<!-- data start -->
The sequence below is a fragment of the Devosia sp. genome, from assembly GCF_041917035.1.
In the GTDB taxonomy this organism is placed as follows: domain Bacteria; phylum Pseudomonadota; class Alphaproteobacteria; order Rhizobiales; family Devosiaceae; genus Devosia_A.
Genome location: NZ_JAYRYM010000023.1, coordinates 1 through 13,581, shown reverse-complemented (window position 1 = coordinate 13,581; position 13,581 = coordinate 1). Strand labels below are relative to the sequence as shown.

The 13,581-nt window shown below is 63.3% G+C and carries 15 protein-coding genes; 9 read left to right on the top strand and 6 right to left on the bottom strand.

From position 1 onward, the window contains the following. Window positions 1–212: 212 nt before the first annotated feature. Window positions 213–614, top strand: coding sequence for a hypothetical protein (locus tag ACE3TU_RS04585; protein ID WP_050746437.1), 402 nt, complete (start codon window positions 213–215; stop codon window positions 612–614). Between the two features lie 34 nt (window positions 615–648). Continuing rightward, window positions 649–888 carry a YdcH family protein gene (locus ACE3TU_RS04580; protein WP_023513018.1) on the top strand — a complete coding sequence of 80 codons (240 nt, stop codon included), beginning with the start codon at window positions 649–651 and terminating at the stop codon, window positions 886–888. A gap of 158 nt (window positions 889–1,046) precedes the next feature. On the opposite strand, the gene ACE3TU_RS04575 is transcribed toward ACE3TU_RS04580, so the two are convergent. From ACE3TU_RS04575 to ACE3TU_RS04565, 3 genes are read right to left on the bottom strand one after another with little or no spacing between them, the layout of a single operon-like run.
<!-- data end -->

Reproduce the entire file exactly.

The sequence below is a fragment of the Devosia sp. genome, from assembly GCF_041917035.1.
In the GTDB taxonomy this organism is placed as follows: domain Bacteria; phylum Pseudomonadota; class Alphaproteobacteria; order Rhizobiales; family Devosiaceae; genus Devosia_A.
Genome location: NZ_JAYRYM010000023.1, coordinates 1 through 13,581, shown reverse-complemented (window position 1 = coordinate 13,581; position 13,581 = coordinate 1). Strand labels below are relative to the sequence as shown.

The 13,581-nt window shown below is 63.3% G+C and carries 15 protein-coding genes; 9 read left to right on the top strand and 6 right to left on the bottom strand.

From position 1 onward, the window contains the following. Window positions 1–212: 212 nt before the first annotated feature. Window positions 213–614, top strand: coding sequence for a hypothetical protein (locus tag ACE3TU_RS04585; protein ID WP_050746437.1), 402 nt, complete (start codon window positions 213–215; stop codon window positions 612–614). Between the two features lie 34 nt (window positions 615–648). Continuing rightward, window positions 649–888 carry a YdcH family protein gene (locus ACE3TU_RS04580; protein WP_023513018.1) on the top strand — a complete coding sequence of 80 codons (240 nt, stop codon included), beginning with the start codon at window positions 649–651 and terminating at the stop codon, window positions 886–888. A gap of 158 nt (window positions 889–1,046) precedes the next feature. On the opposite strand, the gene ACE3TU_RS04575 is transcribed toward ACE3TU_RS04580, so the two are convergent. From ACE3TU_RS04575 to ACE3TU_RS04565, 3 genes are read right to left on the bottom strand one after another with little or no spacing between them, the layout of a single operon-like run.